07 Dec 2017
WASHINGTON (U.S. Department of the Interior) — Interior Assistant Secretary for Insular Areas Doug Domenech has announced that Guam’s 2018 share of Compact Impact funding, $14.9 million, is being provided to the government of Guam for costs associated with providing education, public health, and public safety-related services for the residents of the territory.
Guam Gov. Eddie Calvo has requested the use of $6.7 million towards school building lease payments and $8.2 million towards offsetting government operational costs.
“I am pleased to allocate these funds to cover the costs of priorities identified by Governor Calvo on behalf of the federal government,” said Assistant Secretary Doug Domenech. “This funding is allocated by Congress to help Guam address impacts on public services by residents who hail from the Federated States of Micronesia, the Republic of the Marshalls, and the Republic of Palau, and ultimately helps bolster public services for the people of Guam.”
Compact Impact assistance to Guam for fiscal year 2018 will support the following:
• $6,661,550 for the Guam Department of Education School Leaseback Program. Started in fiscal year 2007, the program was to finance, design, build, maintain, and leaseback four public school facilities: Liguan Elementary School; Adacao Elementary School; Astumbo Middle School; and Okkodo High School. Completed in 2008 and 2009, the schools have been occupied since. Leaseback payments will be completed in 2023.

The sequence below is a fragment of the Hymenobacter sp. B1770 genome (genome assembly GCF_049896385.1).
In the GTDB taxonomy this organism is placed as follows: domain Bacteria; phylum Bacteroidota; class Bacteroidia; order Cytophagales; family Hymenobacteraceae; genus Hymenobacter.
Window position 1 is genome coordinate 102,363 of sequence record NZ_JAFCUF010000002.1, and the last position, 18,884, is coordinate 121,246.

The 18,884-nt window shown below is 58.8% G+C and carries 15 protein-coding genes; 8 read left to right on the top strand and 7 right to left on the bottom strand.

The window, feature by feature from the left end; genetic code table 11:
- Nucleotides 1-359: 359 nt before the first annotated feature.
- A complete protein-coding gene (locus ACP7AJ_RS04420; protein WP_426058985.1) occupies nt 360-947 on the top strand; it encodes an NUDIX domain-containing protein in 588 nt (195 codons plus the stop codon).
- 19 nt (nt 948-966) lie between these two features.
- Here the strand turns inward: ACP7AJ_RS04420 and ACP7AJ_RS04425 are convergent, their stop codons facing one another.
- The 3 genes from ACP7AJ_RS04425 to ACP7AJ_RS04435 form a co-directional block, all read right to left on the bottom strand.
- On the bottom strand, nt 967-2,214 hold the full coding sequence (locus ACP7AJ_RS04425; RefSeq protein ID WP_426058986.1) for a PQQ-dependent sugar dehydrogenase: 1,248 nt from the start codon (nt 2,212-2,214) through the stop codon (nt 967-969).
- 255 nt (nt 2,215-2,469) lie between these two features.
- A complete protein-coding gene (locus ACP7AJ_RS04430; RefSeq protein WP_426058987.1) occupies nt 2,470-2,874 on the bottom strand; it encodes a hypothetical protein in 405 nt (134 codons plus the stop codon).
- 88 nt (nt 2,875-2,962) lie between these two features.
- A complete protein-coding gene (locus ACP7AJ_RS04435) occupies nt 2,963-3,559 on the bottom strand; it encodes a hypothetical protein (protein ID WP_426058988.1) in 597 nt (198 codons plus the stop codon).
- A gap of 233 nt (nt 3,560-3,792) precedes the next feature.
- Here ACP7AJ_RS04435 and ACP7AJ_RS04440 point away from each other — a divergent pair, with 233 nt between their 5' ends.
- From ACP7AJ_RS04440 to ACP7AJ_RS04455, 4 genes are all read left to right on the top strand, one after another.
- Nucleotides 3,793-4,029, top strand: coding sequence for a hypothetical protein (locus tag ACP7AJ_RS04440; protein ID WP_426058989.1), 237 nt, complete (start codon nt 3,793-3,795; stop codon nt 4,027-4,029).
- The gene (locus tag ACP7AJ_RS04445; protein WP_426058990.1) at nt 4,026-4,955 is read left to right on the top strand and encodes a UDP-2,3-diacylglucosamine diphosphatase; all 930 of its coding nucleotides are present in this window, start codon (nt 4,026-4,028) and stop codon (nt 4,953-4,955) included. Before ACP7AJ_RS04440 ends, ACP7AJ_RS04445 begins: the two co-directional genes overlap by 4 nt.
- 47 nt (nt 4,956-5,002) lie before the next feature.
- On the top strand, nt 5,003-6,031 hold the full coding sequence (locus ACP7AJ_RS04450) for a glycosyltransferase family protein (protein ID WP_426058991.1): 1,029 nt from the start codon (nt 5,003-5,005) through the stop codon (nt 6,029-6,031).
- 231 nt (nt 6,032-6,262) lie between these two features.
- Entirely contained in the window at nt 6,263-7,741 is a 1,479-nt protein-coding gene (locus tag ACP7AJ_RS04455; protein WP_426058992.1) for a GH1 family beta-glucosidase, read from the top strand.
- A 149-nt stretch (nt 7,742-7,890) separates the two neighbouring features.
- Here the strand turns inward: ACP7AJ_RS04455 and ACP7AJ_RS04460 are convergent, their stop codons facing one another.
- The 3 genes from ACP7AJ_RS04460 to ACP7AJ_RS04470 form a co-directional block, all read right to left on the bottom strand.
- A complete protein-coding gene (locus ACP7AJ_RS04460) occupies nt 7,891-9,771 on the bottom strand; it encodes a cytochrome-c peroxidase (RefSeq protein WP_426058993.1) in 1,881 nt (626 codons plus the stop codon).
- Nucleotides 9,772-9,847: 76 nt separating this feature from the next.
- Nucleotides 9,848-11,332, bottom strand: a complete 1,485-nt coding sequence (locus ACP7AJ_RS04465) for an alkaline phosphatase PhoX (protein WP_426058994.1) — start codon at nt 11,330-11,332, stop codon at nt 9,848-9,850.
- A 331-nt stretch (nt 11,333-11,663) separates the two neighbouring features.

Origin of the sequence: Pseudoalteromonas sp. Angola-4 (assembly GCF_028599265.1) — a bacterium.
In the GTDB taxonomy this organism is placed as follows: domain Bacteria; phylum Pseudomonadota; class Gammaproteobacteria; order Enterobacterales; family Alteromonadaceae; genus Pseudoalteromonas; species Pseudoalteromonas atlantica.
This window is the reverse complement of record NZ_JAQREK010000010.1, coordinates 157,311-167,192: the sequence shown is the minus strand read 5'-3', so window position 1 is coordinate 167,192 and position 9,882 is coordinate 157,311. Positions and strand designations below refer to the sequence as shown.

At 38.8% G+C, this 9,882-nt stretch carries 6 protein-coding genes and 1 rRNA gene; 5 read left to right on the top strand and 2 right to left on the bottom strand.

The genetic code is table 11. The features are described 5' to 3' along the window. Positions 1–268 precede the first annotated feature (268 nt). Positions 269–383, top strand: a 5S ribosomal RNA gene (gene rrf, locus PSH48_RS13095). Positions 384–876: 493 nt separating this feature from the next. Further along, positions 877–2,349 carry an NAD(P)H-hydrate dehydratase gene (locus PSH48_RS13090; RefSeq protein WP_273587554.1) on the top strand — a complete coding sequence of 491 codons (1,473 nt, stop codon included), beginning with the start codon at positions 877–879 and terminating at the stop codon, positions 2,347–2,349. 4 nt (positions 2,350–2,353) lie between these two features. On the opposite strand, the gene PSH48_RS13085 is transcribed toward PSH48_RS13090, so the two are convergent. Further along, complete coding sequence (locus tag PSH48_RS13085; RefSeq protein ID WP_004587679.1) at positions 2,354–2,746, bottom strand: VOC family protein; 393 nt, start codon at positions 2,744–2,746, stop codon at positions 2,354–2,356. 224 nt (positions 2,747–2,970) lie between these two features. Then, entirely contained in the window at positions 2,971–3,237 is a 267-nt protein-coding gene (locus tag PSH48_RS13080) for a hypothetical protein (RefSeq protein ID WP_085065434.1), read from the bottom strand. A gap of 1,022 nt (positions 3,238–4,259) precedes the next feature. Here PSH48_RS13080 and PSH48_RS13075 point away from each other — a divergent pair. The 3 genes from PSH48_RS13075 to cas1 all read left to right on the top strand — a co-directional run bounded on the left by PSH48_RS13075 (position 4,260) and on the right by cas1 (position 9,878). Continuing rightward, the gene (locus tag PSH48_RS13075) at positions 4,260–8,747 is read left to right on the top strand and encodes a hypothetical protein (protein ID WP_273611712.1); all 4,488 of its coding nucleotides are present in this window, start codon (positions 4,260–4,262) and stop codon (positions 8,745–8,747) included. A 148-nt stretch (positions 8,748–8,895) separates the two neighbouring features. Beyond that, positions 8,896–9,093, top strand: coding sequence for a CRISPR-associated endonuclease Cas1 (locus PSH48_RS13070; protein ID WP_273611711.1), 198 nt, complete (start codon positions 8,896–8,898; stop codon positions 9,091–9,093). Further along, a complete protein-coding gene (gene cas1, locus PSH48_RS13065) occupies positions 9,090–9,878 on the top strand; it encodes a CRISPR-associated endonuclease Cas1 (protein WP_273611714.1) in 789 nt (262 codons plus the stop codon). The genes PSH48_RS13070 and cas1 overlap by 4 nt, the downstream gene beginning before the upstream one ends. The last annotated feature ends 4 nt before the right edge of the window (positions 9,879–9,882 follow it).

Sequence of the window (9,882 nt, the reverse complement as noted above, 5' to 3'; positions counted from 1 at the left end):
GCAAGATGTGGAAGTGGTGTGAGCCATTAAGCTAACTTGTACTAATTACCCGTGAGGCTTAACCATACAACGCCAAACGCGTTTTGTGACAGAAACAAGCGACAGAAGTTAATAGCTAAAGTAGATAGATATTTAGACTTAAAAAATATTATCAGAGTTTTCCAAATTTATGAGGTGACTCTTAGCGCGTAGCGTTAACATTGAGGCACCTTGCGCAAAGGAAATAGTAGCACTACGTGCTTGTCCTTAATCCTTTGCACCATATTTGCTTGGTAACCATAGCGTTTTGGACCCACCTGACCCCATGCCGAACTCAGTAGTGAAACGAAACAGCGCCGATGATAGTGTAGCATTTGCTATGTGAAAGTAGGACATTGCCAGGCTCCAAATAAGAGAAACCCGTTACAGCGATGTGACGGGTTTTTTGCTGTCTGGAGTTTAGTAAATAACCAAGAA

• $8,245,121 will be available to the government of Guam as a general operations offset to reimburse costs associated with providing education, public health, and public safety-related services.
Under the Compacts of Free Association first approved in Public Law 99-239 (1986) and Public Law 99-658 (1994), and later amended in Public Law 108-188 (2003), citizens of the Federated States of Micronesia, the Republic of the Marshall Islands, and the Republic of Palau are legal nonimmigrants allowed, for indefinite periods of time, to live, work, and study in the United States without a visa.
The final Compact agreement in 1994 terminated what was then the Trust Territory of the Pacific Islands, providing the U.S. with important strategic denial rights to the western Pacific region between Guam and Hawai‘i.
In 1996, under the Personal Responsibility and Work Opportunity Reconciliation Act, nonimmigrants living and working legally in the U.S. under the Compacts were deemed ineligible for federal public benefits. Thus began what has been a rising concern for the governments of Guam and Hawaii, as U.S. ports of entry in the Pacific, who have directly borne the cost of public services related to migration under the Compacts, often referred to as “Compact Impact.”
In 2003, the U.S. Congress allocated $30 million annually to Guam, Hawaii, the Northern Mariana Islands, and American Samoa to assist in defraying costs due to increased demands placed on health, educational, social, or public sector services, or infrastructure related to such services due to Compact Impact.
The funds are currently distributed using a ratio allocation based on a 2013 U.S. Census Bureau enumeration. Per that enumeration, there are an estimated 17,170 Compact migrants on Guam, roughly 10 percent of Guam’s total population. The U.S. Census Bureau is conducting a new enumeration expected to be completed in 2018.
Under current law, Compact Impact funding expires in 2023.
Source: Google News : http://www.mvariety.com/cnmi/cnmi-news/local/100664-guam-gets-14-9m-in-compact-impact-funding